Amid the stress and fast-pace of competing in Vis, I found respite in the local Muslim communities. I learned that many
of the first Muslims in Hong Kong were of Indian origin who served as soldiers in the British military under Britain's
roughly 300 year colonization of the Indian subcontinent. Since then, the community in Hong Kong has grown to roughly
300,000, many of whom are of mixed Chinese and South Asian races. Five mosques are scattered across the island and
Kowloon, and 29 Islamic schools have opened within the past 7 years.

In comparison to mainland China, practicing Islam in Hong Kong is far more protected and respected. I had the pleasure
of meeting the inaugural Vis Moot team from Myanmar/Burma and learned more about their perspectives of persecution
of Rohingya Muslims and China's role in deterring the violence from Aung San Suu Kyi's government. The voice of the
Muslim community becomes more integral and inherently part of the region's political calculus as time progresses.


Upon landing in Hong Kong, it became In the heart of Kowloon's shopping Kowloon's mosque abuts the Kowloon
immediately apparent that its diversity district is a stately white edifice with City Park, teeming with water pools,
would lend itself to excellent food. In minarets on all corners, shaded by palm shrub mazes, and intercultural groups
light of its open immigration policies, trees- a beaming oasis amid the doing Tai Chi at all times of the day!
Hong Kong welcomes Muslims from otherwise bustling streets. Shortly after The central geographic positioning
around the world and houses large the pre-sunrise prayers, I would walk to the mosque is a testament to the
communities from Southeast Asia and the Kowloon mosque to reflect, gather integration of Muslims amid the
the Middle East. The open air Turkish my thoughts, and be surrounded by the broader non-Muslim community-
restaurant on the footsteps of Hotel Muslims of Hong Kong! seamless, friendly, and respectful.
Panorama is worth the trip! 

Cara A. Boyle, an alumna of Loyola and a member of the Hanh Diep Meyers, an alumna of Loyola, has contributed to
second Loyola Vis Moot team to participate in Vienna, has the program in memory of her husband, John Meyers. Both
consistently contributed to Loyola’s Vis Moot program Hanh and John were members of Loyola’s Vienna Vis Moot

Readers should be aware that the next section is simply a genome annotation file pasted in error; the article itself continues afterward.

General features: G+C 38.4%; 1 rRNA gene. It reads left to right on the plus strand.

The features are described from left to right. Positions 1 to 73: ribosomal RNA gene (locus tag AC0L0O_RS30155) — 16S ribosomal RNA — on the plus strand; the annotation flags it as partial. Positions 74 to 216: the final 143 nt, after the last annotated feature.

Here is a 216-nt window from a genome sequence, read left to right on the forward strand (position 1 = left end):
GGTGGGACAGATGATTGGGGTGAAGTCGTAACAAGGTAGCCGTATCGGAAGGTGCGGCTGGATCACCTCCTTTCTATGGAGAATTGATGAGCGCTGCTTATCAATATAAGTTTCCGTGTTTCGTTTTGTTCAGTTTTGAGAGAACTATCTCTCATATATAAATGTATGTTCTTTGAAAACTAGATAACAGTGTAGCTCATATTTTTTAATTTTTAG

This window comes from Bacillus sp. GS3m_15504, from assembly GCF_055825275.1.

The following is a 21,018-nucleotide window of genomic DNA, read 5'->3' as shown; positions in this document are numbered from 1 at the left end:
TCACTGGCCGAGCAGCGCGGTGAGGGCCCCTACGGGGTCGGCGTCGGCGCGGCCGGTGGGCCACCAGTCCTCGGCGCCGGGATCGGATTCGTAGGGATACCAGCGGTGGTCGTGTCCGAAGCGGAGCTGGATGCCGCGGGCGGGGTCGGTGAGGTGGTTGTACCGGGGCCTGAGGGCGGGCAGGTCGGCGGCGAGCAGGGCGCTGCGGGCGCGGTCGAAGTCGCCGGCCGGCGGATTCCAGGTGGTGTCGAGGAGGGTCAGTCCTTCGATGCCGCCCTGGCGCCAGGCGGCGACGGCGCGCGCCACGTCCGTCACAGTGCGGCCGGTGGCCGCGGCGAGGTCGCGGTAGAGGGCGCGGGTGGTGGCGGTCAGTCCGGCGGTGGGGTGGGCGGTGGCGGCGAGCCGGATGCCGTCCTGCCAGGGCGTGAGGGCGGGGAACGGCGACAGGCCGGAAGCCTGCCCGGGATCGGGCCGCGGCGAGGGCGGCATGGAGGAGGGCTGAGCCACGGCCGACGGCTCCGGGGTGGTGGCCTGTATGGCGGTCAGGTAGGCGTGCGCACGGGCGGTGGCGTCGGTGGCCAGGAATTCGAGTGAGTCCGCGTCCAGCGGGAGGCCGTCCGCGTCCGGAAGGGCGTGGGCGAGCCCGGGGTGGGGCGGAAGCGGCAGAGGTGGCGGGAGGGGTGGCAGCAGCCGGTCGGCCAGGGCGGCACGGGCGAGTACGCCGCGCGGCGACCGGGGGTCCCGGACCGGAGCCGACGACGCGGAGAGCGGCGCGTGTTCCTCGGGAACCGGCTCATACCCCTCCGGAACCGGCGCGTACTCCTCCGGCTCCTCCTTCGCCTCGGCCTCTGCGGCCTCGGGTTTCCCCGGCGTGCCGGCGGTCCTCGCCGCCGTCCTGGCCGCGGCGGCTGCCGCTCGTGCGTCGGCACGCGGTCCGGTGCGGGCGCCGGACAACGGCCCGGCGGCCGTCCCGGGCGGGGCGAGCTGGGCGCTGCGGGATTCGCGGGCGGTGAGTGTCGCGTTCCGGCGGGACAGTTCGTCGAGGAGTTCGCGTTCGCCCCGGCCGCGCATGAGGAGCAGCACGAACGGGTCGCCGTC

since her graduation. teams.

Karen and John Calhoun, Esq., whose son Michael is an Carol and Terry Moritz, Esq., have generously supported the
alumnus of Loyola, have contributed generously for many Vis Moot program for a number of years. Terry is an alumnus
years. John is also a coach of the Hong Kong team and a of Loyola with more than 35 years of experience in the ADR
dedicated and invaluable supporter of Loyola’s Vis Moot setting, and is currently teaching an arbitration course at
program. Loyola.

The Chicago International Dispute Resolution Association Professor Margaret L. Moses, contributes the royalties from
(CIDRA), headed by Peter Baugher, Esq., and the Chicago her book on arbitration – The Principles and Practice of
Branch of the Chartered Institute of Arbitrators, headed International Commercial Arbitration, 3rd edition, published
by Terry Moritz, Esq., helped support the Pre-Moot at by Cambridge University Press.
Loyola in February both by providing a financial
contribution and by providing experienced arbitrators to Freddi L. Greenberg, Esq., an alumna of Loyola, has
serve on tribunals for our student advocates. generously supported the Vis Moot program for many years.
She has a boutique energy practice in Evanston, Illinois,
Ellie Carey, an alumna of Loyola, was a member of Loyola’s founded in 1983, which focuses on the electric and natural
first Vis Moot team and has consistently supported the gas industries with a special focus on renewable energy. 
program. Ellie practices commercial litigation and was
named numerous times by Leading Lawyers as an
Emerging Lawyer.
The Loyola Vis Moot teams would also like to thank the following friends and alumni of Loyola for their
financial support of the Vis Moot Program:
David Barrett, Lydia Barrett, Michael Brandenberg, Beata Brewster, William Brewster, Paul Burmeister,
Christina Cotter, Caroline Driscoll & Samuel Barancik, Michael Eurich, William Eveland, Sean Farrell, Stephen
Fleischer, Elizabeth Hanford, Joshua Heffernan, Chantal Kazay, Elizabeth & Kevin Kearney, Gregg Killoren,
Melissa Killoren, Kelsey Leingang, Katharine & Kyle Lennox, Mitchell Marinello, Patrick McFadden, Craig
Mende, Daniel Pinkert, Geoffrey Robilotto, Jonathan Robilotto, Christina Sanfelippo, Katherine Staba, Barry
Sullivan, Maria Vertuno, Kristen & Michael Viglione, Susan Walker, Erin Wenger, and Robert Young.

We could not have been competition-ready without the help of the following members of the Loyola
community who donated their time and resources to help us prepare for Vienna and Hong Kong. Thank
you all for serving as guest arbitrators during practices and/or at the Loyola Pre-Moot:

Melissa King, John Morrison, Meloni Benedetta, Ebony Smith, James Reiman, Lawrence Kent, Teresa
Dettloff, James Cummings, David Yoshimura, Peter Baugher, Diana Chen, Michael Brandenberg, Moody
Maureen, Grace Ha, Chelsie Nelson, James Kearney, Job Gilbert, Leslie Rieckenberg, Bill Davis, Jonathan
Michalczyk, Kristen Hudson, Dan Saeedi, Jay Schleppenbach, Adi Altshuler, Justin Long, Nancy Younan,
Michelle Saney, Andrew Meerwarth, Lara Thiele, Rae Kyritsi, Patrick McFadden, Joshua Heffernan, Elisabeth
Hanford, Dagny Broome, John Calhoun, Margaret Moses, Kathryn Mercer, Timothy Webster, John B. Pinney,
Steven McDevitt, Ron Brand, Harry Flechtner, Elizabeth Taylor, Chad Arnesen, Michael Hagley, and Ann

The Loyola Pre-Moot would not have been possible without Melissa Bocker Ellis, a former member of the
Hong Kong Team, who worked tirelessly to ensure the Pre-Moot was successful and beneficial for all

We would also like to thank our tutors Payal Patel, Lisa Besendorfer, and Stephen Fleischer, who helped
organize the Loyola Pre-Moot and guided us throughout the year.